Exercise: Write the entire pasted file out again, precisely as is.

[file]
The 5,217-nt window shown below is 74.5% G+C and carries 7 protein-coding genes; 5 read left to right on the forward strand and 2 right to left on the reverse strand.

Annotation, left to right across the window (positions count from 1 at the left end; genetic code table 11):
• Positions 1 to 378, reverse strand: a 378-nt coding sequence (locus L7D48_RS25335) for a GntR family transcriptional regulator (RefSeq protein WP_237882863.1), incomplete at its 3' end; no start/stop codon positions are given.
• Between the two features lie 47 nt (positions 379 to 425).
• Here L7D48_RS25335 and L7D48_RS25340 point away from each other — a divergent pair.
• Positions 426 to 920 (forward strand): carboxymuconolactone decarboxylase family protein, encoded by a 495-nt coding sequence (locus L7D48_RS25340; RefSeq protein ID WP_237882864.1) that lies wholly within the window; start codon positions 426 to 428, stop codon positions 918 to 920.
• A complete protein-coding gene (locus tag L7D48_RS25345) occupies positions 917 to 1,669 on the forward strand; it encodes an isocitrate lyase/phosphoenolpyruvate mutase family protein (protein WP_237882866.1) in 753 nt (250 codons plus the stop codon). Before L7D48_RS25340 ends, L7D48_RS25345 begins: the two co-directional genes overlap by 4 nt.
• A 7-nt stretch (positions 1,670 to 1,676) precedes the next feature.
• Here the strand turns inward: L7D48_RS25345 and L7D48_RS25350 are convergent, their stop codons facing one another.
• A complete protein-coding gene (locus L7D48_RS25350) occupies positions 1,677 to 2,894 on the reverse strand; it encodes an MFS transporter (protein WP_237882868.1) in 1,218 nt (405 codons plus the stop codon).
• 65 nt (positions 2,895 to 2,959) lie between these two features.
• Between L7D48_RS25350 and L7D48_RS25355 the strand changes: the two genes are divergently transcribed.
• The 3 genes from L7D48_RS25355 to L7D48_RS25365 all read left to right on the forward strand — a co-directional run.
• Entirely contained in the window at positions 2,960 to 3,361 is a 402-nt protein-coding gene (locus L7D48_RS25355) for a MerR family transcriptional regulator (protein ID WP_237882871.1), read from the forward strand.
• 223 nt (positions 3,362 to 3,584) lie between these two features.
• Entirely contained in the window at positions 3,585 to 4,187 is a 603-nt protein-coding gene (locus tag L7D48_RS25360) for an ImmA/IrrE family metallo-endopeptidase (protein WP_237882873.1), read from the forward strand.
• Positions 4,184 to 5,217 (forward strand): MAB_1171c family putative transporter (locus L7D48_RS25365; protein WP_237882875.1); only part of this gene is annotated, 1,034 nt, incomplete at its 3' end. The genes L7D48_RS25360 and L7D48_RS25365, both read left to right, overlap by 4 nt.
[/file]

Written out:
The 5,217-nt window shown below is 74.5% G+C and carries 7 protein-coding genes; 5 read left to right on the forward strand and 2 right to left on the reverse strand.

Annotation, left to right across the window (positions count from 1 at the left end; genetic code table 11):
• Positions 1 to 378, reverse strand: a 378-nt coding sequence (locus L7D48_RS25335) for a GntR family transcriptional regulator (RefSeq protein WP_237882863.1), incomplete at its 3' end; no start/stop codon positions are given.
• Between the two features lie 47 nt (positions 379 to 425).
• Here L7D48_RS25335 and L7D48_RS25340 point away from each other — a divergent pair.
• Positions 426 to 920 (forward strand): carboxymuconolactone decarboxylase family protein, encoded by a 495-nt coding sequence (locus L7D48_RS25340; RefSeq protein ID WP_237882864.1) that lies wholly within the window; start codon positions 426 to 428, stop codon positions 918 to 920.
• A complete protein-coding gene (locus tag L7D48_RS25345) occupies positions 917 to 1,669 on the forward strand; it encodes an isocitrate lyase/phosphoenolpyruvate mutase family protein (protein WP_237882866.1) in 753 nt (250 codons plus the stop codon). Before L7D48_RS25340 ends, L7D48_RS25345 begins: the two co-directional genes overlap by 4 nt.
• A 7-nt stretch (positions 1,670 to 1,676) precedes the next feature.
• Here the strand turns inward: L7D48_RS25345 and L7D48_RS25350 are convergent, their stop codons facing one another.
• A complete protein-coding gene (locus L7D48_RS25350) occupies positions 1,677 to 2,894 on the reverse strand; it encodes an MFS transporter (protein WP_237882868.1) in 1,218 nt (405 codons plus the stop codon).
• 65 nt (positions 2,895 to 2,959) lie between these two features.
• Between L7D48_RS25350 and L7D48_RS25355 the strand changes: the two genes are divergently transcribed.
• The 3 genes from L7D48_RS25355 to L7D48_RS25365 all read left to right on the forward strand — a co-directional run.
• Entirely contained in the window at positions 2,960 to 3,361 is a 402-nt protein-coding gene (locus L7D48_RS25355) for a MerR family transcriptional regulator (protein ID WP_237882871.1), read from the forward strand.
• 223 nt (positions 3,362 to 3,584) lie between these two features.
• Entirely contained in the window at positions 3,585 to 4,187 is a 603-nt protein-coding gene (locus tag L7D48_RS25360) for an ImmA/IrrE family metallo-endopeptidase (protein WP_237882873.1), read from the forward strand.
• Positions 4,184 to 5,217 (forward strand): MAB_1171c family putative transporter (locus L7D48_RS25365; protein WP_237882875.1); only part of this gene is annotated, 1,034 nt, incomplete at its 3' end. The genes L7D48_RS25360 and L7D48_RS25365, both read left to right, overlap by 4 nt.